How To Fix The ‘Page Fault in Non-Paged Area’ BSOD In Windows 10

As BSODs go, PAGE FAULT IN NONPAGED AREA is as close as Windows comes to saying “invalid memory reference.” To really understand what’s going on, one needs to understand paged memory, which divides addressable memory space up into a collection of 4K-sized memory pages. The OS can address a very large number of pages, where only some of those pages will actually be resident in RAM. 

In most cases, when a program or the OS references a specific memory page, if it’s not resident in RAM, the page manager throws a “page fault” (page not present) status. Ultimately, this means the requested page gets read from the page file. To make room for something new if room is needed, an old memory page (one that hasn’t been accessed recently) will be swapped out to make room for the new page as it gets swapped in.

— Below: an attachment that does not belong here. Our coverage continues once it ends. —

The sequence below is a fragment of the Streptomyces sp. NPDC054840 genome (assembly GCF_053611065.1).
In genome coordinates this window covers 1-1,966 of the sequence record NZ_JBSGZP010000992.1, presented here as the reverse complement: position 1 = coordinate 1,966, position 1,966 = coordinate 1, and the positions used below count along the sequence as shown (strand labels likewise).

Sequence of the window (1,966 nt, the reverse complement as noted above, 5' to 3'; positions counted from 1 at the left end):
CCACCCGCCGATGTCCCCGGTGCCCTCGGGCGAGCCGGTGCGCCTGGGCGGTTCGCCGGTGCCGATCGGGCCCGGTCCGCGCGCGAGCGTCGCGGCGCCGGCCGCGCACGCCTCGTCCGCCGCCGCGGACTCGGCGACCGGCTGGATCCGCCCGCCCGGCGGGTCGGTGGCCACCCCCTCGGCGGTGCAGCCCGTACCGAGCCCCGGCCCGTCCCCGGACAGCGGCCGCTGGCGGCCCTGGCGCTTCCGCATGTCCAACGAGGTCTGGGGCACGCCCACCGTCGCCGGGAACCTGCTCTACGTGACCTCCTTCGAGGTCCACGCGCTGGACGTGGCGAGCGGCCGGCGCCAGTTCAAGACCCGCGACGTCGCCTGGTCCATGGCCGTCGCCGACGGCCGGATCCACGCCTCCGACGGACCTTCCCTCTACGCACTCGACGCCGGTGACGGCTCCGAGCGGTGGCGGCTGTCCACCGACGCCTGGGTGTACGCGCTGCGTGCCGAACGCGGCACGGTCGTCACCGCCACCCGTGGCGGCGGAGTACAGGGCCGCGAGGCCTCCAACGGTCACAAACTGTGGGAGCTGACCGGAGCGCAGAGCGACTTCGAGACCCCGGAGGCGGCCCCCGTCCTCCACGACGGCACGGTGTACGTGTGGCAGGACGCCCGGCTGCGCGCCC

Certain pages that the OS uses frequently are “locked-in” to RAM. That is, they do not participate in memory paging and should always be present and available when requested. Windows refers to this memory allocation as the “Non-paged pool” and it appears as such in Task Manager, as shown below.

 The non-paged pool on a PC with 32 GB of physical RAM is only 951 MB. Windows allocates only the barest minimum to this collection of “locked-in” memory pages. (Image credit: Tom’s Hardware)

The PAGE FAULT IN NONPAGED AREA BSOD signals a condition where the OS has requested a locked-in page, and gets a page fault instead. The reason why Microsoft handles this as a stop code and generates a BSOD is because this error is not supposed to occur, and it directly affects the operating system (only highly privileged, important memory pages get allocated into the non-paged pool).